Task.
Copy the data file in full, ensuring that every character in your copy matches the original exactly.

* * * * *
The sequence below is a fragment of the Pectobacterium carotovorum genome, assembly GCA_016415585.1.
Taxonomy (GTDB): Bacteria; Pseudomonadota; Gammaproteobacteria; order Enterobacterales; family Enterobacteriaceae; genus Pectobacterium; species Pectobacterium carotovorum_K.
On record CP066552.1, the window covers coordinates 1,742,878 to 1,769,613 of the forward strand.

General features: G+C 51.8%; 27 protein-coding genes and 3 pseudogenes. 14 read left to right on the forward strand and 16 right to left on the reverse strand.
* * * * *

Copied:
The sequence below is a fragment of the Pectobacterium carotovorum genome, assembly GCA_016415585.1.
Taxonomy (GTDB): Bacteria; Pseudomonadota; Gammaproteobacteria; order Enterobacterales; family Enterobacteriaceae; genus Pectobacterium; species Pectobacterium carotovorum_K.
On record CP066552.1, the window covers coordinates 1,742,878 to 1,769,613 of the forward strand.

General features: G+C 51.8%; 27 protein-coding genes and 3 pseudogenes. 14 read left to right on the forward strand and 16 right to left on the reverse strand.